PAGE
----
Lesson 10: Alias Analysis



Lots of languages have pointers! Whether you call them that or not.

Tricky quiz to emphasize the point that pointers make semantics hard: what does this C program return?

bool foo(char *a, char *b) {
    *a = 'a';
    *b = 'b';
    return *a == 'a';

The answer is that it depends on aliasing, i.e., whether a and b point to the same location in memory. Really, doing anything with pointers depends on aliasing! Basically anything that you can normally do with non-aliasable local (stack) variables is extra hard to do on heap variables (i.e., pointers) without aliasing information.

An example especially close to my heart is parallelization. Aliasing is a major impediment (the major impediment?) to automatic parallelization of code—you need to be sure that two things running in parallel can’t be interfering with each others’ data, which requires knowing that they don’t touch pointers that alias.

Stating the Alias Analysis Problem

The problem: “For every program point, and for every pair of pointer-typed variables p and q, do p and q point to the same memory location at that point in time?”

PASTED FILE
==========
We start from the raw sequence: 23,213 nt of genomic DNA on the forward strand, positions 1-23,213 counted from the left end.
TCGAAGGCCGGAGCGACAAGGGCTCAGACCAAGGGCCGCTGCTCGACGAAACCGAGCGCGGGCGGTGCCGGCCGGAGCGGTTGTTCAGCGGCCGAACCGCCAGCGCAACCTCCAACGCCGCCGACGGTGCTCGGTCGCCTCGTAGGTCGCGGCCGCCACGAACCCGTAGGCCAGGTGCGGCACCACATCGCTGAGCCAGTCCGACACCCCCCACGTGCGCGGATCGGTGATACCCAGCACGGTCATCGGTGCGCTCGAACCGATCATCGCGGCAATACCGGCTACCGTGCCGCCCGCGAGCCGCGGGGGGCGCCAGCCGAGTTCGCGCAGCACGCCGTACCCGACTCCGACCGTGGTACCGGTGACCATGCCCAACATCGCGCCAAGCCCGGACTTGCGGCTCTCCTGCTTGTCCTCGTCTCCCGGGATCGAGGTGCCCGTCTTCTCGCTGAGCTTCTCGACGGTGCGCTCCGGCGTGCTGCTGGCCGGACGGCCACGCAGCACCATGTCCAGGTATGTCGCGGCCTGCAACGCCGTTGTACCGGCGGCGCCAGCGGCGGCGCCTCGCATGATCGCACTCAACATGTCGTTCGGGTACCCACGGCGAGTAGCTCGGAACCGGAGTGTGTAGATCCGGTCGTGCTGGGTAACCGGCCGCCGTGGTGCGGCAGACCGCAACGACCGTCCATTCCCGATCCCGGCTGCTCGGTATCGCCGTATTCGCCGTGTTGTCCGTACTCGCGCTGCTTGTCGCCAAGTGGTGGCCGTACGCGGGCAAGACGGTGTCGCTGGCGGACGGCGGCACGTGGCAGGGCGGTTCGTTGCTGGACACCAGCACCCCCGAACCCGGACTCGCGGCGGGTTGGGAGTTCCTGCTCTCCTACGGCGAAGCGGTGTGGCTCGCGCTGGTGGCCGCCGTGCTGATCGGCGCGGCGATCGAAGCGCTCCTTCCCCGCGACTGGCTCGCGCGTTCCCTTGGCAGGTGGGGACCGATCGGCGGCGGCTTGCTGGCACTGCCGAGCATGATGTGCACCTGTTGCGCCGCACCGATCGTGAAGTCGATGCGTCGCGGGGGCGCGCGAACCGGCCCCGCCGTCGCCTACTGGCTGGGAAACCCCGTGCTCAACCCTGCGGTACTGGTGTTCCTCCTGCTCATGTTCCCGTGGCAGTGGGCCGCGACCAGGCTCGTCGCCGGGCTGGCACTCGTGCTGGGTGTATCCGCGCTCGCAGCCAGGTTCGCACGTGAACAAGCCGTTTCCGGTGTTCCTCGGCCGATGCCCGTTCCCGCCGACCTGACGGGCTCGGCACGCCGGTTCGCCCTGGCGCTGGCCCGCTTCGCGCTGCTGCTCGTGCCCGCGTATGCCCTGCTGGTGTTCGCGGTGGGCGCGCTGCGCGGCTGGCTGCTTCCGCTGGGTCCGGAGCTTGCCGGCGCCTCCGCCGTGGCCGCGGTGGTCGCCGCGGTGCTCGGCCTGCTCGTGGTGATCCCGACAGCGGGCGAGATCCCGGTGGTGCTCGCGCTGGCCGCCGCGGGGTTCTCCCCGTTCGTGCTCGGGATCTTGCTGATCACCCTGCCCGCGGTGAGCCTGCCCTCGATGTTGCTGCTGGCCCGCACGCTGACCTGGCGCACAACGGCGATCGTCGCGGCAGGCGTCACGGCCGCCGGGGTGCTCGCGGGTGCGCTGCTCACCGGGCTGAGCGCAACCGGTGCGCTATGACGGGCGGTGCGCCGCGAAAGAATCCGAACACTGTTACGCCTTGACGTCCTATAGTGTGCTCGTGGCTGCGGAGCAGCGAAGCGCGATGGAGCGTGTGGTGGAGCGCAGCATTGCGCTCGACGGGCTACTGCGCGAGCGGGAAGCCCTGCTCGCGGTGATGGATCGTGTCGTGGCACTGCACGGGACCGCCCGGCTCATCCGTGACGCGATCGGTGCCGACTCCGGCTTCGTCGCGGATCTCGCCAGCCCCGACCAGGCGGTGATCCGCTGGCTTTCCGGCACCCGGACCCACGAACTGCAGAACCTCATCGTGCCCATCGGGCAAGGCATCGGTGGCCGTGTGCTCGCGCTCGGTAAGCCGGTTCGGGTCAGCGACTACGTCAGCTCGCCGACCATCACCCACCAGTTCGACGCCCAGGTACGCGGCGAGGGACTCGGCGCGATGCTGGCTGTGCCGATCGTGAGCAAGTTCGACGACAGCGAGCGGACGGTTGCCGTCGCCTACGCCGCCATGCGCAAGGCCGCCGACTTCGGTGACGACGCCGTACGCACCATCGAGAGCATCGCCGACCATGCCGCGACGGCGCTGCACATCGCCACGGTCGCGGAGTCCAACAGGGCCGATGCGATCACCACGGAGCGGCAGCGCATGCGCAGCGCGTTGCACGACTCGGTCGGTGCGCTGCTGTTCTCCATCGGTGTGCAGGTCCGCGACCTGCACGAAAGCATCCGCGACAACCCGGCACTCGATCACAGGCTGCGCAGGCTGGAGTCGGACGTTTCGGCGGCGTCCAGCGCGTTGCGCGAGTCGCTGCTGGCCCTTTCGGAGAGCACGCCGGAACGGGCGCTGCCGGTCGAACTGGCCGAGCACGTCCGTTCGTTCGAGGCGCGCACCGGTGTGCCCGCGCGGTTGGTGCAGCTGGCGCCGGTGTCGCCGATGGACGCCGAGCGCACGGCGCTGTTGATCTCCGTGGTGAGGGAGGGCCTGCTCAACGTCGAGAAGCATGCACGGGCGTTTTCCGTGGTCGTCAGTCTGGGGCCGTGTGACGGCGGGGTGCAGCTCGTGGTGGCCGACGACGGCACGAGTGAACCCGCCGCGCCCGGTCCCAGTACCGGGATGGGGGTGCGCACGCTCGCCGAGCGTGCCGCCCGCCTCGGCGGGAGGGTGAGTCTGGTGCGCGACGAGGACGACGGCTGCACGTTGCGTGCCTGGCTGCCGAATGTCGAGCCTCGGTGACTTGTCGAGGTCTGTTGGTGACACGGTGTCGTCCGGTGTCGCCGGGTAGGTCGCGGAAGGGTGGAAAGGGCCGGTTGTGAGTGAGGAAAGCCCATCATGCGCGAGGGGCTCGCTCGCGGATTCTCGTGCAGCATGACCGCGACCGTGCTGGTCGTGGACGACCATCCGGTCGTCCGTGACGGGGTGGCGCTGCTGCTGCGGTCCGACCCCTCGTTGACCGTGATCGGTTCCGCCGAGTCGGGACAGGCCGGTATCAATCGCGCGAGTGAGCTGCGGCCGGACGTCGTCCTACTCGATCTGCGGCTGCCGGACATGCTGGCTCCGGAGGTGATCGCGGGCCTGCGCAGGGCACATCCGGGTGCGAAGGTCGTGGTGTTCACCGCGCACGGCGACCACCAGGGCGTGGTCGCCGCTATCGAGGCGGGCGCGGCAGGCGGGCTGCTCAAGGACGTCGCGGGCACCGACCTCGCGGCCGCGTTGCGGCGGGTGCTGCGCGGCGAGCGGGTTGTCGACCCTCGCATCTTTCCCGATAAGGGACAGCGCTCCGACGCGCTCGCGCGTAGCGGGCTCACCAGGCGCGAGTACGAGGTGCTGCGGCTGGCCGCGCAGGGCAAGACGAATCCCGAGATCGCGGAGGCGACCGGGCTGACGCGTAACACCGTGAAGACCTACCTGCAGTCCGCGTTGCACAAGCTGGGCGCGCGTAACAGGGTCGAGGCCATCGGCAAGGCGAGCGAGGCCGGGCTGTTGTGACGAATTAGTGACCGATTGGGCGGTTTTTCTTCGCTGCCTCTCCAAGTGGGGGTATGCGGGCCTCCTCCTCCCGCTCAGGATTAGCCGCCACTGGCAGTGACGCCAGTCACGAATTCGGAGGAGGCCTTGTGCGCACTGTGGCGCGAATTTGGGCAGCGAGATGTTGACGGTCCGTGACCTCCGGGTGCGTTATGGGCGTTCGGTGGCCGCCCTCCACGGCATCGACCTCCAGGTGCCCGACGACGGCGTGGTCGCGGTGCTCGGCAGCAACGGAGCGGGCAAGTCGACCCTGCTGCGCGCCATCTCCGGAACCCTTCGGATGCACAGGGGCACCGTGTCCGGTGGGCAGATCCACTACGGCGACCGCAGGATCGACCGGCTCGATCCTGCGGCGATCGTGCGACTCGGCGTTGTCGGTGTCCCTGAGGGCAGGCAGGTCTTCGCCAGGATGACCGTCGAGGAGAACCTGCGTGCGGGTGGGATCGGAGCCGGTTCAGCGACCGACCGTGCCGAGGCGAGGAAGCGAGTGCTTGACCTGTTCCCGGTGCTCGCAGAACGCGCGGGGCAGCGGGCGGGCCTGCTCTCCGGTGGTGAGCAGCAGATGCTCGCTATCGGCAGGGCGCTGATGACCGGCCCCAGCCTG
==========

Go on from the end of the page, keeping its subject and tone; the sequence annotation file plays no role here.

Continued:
Alias Analysis with Data Flow

Let’s try to concoct a simple alias analysis using the data flow framework!

Heap Models

Any alias needs a definition of what a “memory location” is. A common answer is that there is one location per static allocation site. In Bril, for example, every alloc instruction becomes a memory location.

For realistic languages, it often helps to disambiguate memory locations further: for example, to give every offset in an array a different location, or to give every field in an object a different location.

Context-Sensitive Alias Analysis

See last time’s discussion about context sensitivity in general. Context sensitivity is a big topic in alias analysis: it’s common to use some limited calling-context context to disambiguate memory locations and alias information.

Of course, there is a sharp trade-off between cost and precision. Scalable & precise alias analysis remains an open problem. Seriously, it’s its own world of ongoing research. For much more, see Smaragdakis and Balatsouras.


There are no implementation tasks for this lesson. If alias analysis is your bag, you can start with using your data flow implementation to implement a straightforward may-alias analysis for Bril pointers, then proceed on to the literature to find and implement more and more interesting pointer analyses.